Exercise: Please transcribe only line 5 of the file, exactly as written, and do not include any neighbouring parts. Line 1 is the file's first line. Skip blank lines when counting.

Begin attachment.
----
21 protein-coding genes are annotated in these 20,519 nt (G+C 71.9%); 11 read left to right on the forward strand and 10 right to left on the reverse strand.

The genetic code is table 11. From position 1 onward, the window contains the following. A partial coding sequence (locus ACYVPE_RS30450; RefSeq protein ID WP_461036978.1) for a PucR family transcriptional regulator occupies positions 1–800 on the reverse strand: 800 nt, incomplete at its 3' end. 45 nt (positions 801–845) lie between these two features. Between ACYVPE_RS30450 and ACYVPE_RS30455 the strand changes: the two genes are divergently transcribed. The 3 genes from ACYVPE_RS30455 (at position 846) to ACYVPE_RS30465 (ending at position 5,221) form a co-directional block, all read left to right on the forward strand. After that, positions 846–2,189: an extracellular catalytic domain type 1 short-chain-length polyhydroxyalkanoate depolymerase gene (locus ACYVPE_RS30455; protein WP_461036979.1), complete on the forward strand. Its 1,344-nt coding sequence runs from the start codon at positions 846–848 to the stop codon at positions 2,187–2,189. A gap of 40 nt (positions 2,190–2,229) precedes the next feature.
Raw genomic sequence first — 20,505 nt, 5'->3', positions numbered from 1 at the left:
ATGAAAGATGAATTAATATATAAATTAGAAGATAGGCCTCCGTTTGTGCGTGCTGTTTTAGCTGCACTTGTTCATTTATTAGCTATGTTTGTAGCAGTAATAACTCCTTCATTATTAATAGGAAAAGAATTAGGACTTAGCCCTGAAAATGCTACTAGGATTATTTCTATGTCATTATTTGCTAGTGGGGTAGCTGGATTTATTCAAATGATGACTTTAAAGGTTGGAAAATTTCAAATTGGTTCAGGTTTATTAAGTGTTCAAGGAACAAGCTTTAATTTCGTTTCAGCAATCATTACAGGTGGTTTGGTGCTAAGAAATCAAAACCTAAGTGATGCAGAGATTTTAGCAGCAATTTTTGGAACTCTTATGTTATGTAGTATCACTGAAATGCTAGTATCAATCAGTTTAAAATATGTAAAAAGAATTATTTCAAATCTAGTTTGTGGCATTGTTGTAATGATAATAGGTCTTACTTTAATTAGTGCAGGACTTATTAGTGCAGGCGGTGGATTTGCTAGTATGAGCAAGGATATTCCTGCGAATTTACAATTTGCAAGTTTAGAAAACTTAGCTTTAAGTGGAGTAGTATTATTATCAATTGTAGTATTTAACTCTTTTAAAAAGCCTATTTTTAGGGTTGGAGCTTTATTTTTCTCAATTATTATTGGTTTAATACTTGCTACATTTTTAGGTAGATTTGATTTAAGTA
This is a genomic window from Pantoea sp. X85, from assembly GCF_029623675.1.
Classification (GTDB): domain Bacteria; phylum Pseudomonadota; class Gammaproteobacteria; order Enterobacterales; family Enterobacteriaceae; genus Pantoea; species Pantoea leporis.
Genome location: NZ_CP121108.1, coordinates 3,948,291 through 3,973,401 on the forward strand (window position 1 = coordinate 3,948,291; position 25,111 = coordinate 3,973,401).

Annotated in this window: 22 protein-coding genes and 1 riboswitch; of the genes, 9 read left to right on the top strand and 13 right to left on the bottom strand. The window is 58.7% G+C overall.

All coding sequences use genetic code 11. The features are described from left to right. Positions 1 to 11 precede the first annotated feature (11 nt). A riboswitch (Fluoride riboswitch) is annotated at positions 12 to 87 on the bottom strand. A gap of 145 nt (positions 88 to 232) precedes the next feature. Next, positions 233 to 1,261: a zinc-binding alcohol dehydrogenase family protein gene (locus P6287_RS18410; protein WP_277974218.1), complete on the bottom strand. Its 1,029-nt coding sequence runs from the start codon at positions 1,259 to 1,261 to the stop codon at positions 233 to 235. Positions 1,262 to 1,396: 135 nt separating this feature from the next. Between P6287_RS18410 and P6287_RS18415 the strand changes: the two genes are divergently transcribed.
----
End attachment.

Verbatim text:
This is a genomic window from Pantoea sp. X85, from assembly GCF_029623675.1.